And you had that opportunity when you supported Guns N Roses recently, and that’s a pretty bold place to be able to make your musical statement. How did that feel?
Baby: "One of my favourite things is when we set up at a show and look out at the audience, and they look so confused. Then when we come out, they are still confused, but by the end of the set, they are into it. It’s fun to play with those expectations and have people not understand what is going on. Just because you haven’t seen something before doesn’t mean it can’t be done."
Demi: "I think for this show, in particular, there was a mix of excitement and nerves because doing what we do, we expected people to be unsure. But I think that we were pleasantly surprised by the reaction. It was a really cool experience, and we were very honoured to be able to play it."
Baby: "It was also only our second show of the year because of COVID. We played at a bowling alley first and then this huge show. It was quite the contrast."
Aside from the sonic side of things, what did you want this new album to represent on an emotionally level?
Baby: "Going into recording the album, we knew it had been years coming. We had written hundreds and hundreds of songs, and Demi wrote many of the songs that ended up on the record in the last nine months leading up to the making. But there was a theme going through her head, this idea and these intentions of just making the best album we possibly could. But because of those intentions, it didn’t end up being what we ever predicted it would be."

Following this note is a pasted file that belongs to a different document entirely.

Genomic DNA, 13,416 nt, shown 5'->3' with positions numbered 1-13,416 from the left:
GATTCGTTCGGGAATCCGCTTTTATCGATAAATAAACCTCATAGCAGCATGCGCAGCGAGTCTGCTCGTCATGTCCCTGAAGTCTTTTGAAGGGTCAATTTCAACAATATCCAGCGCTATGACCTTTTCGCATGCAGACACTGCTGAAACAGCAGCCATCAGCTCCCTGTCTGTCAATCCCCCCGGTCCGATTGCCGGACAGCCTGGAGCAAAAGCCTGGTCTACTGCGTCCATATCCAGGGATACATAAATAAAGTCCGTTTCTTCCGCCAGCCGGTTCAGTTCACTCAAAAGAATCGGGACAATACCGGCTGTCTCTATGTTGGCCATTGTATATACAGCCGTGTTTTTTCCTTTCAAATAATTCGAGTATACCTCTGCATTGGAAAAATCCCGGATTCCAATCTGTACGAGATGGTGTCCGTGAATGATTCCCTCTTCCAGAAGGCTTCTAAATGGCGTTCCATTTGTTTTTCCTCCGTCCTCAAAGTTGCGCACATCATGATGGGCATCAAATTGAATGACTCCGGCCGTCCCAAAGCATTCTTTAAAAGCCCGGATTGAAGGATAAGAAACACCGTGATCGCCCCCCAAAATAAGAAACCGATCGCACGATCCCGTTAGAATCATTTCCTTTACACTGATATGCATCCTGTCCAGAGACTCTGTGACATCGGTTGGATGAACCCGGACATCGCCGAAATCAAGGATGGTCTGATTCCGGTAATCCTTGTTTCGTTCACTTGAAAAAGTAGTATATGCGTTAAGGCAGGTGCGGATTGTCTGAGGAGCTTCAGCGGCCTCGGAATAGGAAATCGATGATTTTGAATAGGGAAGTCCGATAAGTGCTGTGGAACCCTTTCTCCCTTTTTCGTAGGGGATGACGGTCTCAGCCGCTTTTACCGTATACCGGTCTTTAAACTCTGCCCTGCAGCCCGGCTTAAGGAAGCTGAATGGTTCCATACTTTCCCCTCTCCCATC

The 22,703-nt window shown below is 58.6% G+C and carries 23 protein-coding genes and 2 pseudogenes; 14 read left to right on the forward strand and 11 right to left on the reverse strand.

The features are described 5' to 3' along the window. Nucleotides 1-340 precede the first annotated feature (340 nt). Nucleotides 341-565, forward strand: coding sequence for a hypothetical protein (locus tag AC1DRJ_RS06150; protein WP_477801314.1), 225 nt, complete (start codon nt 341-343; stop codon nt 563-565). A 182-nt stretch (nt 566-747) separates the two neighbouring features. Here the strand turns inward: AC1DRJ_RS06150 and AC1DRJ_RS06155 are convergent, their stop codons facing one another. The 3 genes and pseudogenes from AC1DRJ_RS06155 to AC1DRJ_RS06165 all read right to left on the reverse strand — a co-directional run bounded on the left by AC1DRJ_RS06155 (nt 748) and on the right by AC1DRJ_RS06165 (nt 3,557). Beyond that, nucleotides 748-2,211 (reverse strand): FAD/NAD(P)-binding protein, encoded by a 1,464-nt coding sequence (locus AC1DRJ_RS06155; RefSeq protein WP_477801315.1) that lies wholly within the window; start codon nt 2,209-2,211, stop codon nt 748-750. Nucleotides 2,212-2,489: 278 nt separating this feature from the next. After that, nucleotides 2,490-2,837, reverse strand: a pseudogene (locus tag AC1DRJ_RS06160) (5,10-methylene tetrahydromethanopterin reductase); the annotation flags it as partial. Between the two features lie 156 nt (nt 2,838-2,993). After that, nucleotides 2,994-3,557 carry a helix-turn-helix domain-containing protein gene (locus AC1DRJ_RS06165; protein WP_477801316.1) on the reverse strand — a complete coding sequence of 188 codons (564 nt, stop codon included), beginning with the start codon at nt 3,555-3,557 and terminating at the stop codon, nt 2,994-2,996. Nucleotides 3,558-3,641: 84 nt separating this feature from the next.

Demi: "We had the idea of the up and down thing, which translates into life being so unpredictable and having one day be so magical and the subsequent making you feel like you are falling apart. But I don’t think we ever went into it expecting it to be this one certain thing or to represent this one certain thing. That’s the thing about art and music. You go into it, and you don’t know what’s going to happen. You don’t know how something comes to be simply because it’s such a raw form of creativity. Every moment leading up to this has been a part of making this album what it is."
And when you’re making something with such a primal atmosphere, every other aspect becomes just as primal. And especially if you’re saying you wrote a lot of these songs only recently, it’s been a pretty up and down time for the whole world…
Demi: "Totally. Yet another thing I also had in my mind was that I wanted to make a beautiful record. I wanted to make something that included lots of beautiful moments. Songs that can be as heavy as they were beautiful."
How does it feel to be able to be at a point where you’re finally able to share this version of yourselves and the band?
Demi: "It feels surreal. This is a place we have always dreamed about getting to, and this is the best form that we have ever been to. I feel excited to get back on the road and see what happens from there."
Baby: "I feel like it’s cool that this is still very much the same band that we started when we were 15. Sometimes when you start something at that age, you’re going through many people and a lot of forms to find what is right. We have somehow managed to hold onto this band and go through all of these things before making it through to the other side. And all of that is still in The Velveteers. It feels like the band has grown to be now in its starting place. Now it feels like things are properly beginning."
What elements of the journey so far are going to stick with you as we look forward to the future?
Demi: "I would say it will be all the hard work we put in the songs. You are waking up every day, especially on days when we don’t feel like we’re good artists, and continuing to push to get to the place where we need to be. It’s funny to look back on the days where writing a song would be the last thing that I wanted to do because as an artist, you have this self-hatred thing, but it’s in those moments where you keep going because you know it’s what you want and what you love."